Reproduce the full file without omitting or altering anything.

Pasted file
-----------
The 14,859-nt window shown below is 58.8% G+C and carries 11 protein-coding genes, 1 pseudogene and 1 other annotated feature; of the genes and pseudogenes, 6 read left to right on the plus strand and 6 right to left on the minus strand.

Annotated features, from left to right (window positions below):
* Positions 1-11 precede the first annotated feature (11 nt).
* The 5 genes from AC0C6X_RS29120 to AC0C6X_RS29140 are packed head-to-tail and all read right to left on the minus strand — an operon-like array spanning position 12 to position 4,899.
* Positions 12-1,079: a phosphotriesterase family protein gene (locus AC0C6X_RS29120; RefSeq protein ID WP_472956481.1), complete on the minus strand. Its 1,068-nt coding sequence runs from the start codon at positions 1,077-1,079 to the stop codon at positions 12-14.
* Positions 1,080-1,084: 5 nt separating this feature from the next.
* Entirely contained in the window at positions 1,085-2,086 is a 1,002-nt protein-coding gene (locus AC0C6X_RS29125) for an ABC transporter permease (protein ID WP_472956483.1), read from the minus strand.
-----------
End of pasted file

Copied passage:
The 14,859-nt window shown below is 58.8% G+C and carries 11 protein-coding genes, 1 pseudogene and 1 other annotated feature; of the genes and pseudogenes, 6 read left to right on the plus strand and 6 right to left on the minus strand.

Annotated features, from left to right (window positions below):
* Positions 1-11 precede the first annotated feature (11 nt).
* The 5 genes from AC0C6X_RS29120 to AC0C6X_RS29140 are packed head-to-tail and all read right to left on the minus strand — an operon-like array spanning position 12 to position 4,899.
* Positions 12-1,079: a phosphotriesterase family protein gene (locus AC0C6X_RS29120; RefSeq protein ID WP_472956481.1), complete on the minus strand. Its 1,068-nt coding sequence runs from the start codon at positions 1,077-1,079 to the stop codon at positions 12-14.
* Positions 1,080-1,084: 5 nt separating this feature from the next.
* Entirely contained in the window at positions 1,085-2,086 is a 1,002-nt protein-coding gene (locus AC0C6X_RS29125) for an ABC transporter permease (protein ID WP_472956483.1), read from the minus strand.